Dana Larsen: RCMP Musical Ride at centre of allegations of horse abuse and harassment
This is the fourth in a series of articles looking at the culture of sexual harassment and intimidation within Canadian police forces.
There are so many allegations of sexual harassment and abuse by police against police that it's hard to keep track.
Here's some awful highlights from Canada over the last few years.
Horse abuse and harassment allegations at RCMP Musical Ride
The RCMP's "Musical Ride" is supposed to be a fun showcase of equestrian skill.
Instead, it's a centre for animal abuse and alleged intense sexual harassment.
In 2017, it was found that RCMP riding master Sgt.-Maj. Marc Godue, instructor with the famed RCMP "Musical Ride", had been abusing the horses for many years.
Godue had been made riding master in 2014, despite previous allegations stretching over years of his fits of rage, punching horses, purposefully riding a horse into wall, and beating a horse with a riding crop until its belly was bleeding.
CTV News reported that 10 people involved with the Musical Ride refused to appear on camera for fear of reprisals if they spoke out against the horse abuse.
A year before he was named riding master, Godue was one of 13 people named in a lawsuit by RCMP Staff Sgt. Caroline O'Farrell. O'Farrell claims she was sexually assaulted and harassed while she worked as a constable with the Musical Ride.
The allegations were never proven in court. O'Farrell reached a settlement in April 2017.
O'Farrell described it this way to CBC broadcaster Carol Off before the case was settled: "They gang up on you. They grab you. They hold you above a concrete floor by your limbs, they hose you down and then they drag you—face down—through the riding school, which is full of horse urine and feces. Then, they kick the shavings on your face. This happened to me several times. They also pulled down the zipper of the coveralls and poured cold water on my white T-shirt, wearing a bra, and said, 'let's see your high beams come out.' "
"It was a deliberate campaign of harassment, discrimination, abuse, sabotage of my equipment, heckling. No matter what I did, it just got worse and worse and worse," O'Farrell continued. "They locked me in a room. They made a mock trial. Two or three men stood in front of the door. They demanded I give them my underwear. When I refused, they gave me another 'shit troughing'. They did so many, so many things to me. I could go on and on."
Fellow officers allegedly openly took bets on when she would commit suicide, according to CBC News. On the lounge chalkboard, officers allegedly wrote "one loaded gun wanted, one Mack truck wanted." The "Mack truck" was a callous reference to another Musical Ride officer who had jumped in front of a Mack truck after similar harassment.
Last column we looked at the tragic suicide of VPD officer Nicole Chan, which occurred after months of delays in her complaint against two senior officers. Her death was followed by allegations from another female officer that her colleagues had told her to "just eat a gun" when she complained of ongoing sexual harassment.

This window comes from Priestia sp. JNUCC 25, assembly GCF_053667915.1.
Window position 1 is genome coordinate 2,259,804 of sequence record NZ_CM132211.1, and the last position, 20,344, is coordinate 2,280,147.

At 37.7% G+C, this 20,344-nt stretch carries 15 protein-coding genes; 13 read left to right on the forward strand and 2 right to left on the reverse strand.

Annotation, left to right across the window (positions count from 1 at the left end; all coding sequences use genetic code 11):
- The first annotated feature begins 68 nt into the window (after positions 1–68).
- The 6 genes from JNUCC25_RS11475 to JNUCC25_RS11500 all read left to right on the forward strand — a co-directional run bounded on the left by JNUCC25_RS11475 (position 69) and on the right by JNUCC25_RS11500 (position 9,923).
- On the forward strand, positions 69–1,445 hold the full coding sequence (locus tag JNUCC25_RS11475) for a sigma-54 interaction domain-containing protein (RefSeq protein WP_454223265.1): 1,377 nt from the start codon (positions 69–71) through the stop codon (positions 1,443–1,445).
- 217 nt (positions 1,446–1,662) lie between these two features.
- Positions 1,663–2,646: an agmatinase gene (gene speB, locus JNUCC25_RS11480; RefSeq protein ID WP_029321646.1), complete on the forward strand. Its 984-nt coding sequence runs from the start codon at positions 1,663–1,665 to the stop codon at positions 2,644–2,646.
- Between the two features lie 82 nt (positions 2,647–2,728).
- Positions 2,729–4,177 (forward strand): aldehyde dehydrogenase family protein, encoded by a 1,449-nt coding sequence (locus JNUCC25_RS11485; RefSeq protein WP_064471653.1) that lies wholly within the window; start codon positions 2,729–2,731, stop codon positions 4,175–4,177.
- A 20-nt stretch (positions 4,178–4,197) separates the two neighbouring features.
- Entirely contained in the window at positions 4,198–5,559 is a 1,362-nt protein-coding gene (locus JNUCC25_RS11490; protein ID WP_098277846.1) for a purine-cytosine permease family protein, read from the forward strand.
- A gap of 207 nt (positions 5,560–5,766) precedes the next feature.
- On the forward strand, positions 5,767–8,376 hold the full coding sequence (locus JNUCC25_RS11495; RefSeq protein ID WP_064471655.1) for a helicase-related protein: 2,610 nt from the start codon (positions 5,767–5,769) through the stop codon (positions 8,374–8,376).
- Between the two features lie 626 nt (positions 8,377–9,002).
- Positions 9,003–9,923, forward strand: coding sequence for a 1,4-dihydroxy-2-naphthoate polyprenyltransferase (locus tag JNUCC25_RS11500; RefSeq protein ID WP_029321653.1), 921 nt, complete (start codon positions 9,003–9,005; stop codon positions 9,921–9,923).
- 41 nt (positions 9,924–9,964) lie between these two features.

Const. Chan's suicide in January 2019 came one year after the suicide of former B.C. RCMP officer Krista Carle. Carle was one of several officers who went public in 2011 about sexual harassment from their superiors.
Carle worked for the RCMP for 19 years. According to the Globe and Mail, she said that within weeks of starting her job, she found graphic pornography “in my desk, in my training manual, in all my investigational files, in my briefcase". She claimed male officers also often asked her lewd questions, touched her inappropriately, and that she was assaulted by a coworker in her apartment.
In 2011, Carle told the Globe and Mail that she had spoken to numerous police officers grappling with harassment, some of whom were fighting suicidal thoughts. “You try to help as many people as you can, but there are so many of them. And some of them aren’t going to make it.”
Ottawa sexual harassment claims
Meanwhile, 14 women working for the Ottawa Police Service have come forward with complaints of being sexually harassed or assaulted by police officers.
Plus, Ottawa's deputy police chief, Uday Jaswal, is personally facing six disciplinary charges for allegedly sexually harassing two female Ottawa police officers and allegedly sexually harassing and assaulting a civilian employee.
The Ottawa Police Association says there are more women with allegations against Jaswal, but they're reluctant to come forward out of fear of reprisals.
None of the allegations have been proven in court.
Waterloo harassment lawsuit dismissed
A group of female and male officers was trying to sue the Waterloo Regional Police Service for decades of alleged sexual harassment.
The harassment includes claims of being driven to remote areas and asked to perform oral sex, having safety equipment removed from their police vehicles, lewd text messages in the middle of the night, and a female officer being dragged into a men's change room by male colleagues.
None of the allegations have been proven in court.
Lower courts dismissed their civil lawsuit, saying the plaintiffs should instead use the union grievance process or go to a human rights tribunal. Last year, the Supreme Court declined to hear their appeal.
Next column, we'll talk about how the RCMP is in the middle of paying out hundreds of millions of dollars to cover hundreds of claims of severe harassment abuse, while also facing a billion-dollar class-action lawsuit from tens of thousands of employees, contractors, and volunteers with similar claims against officers.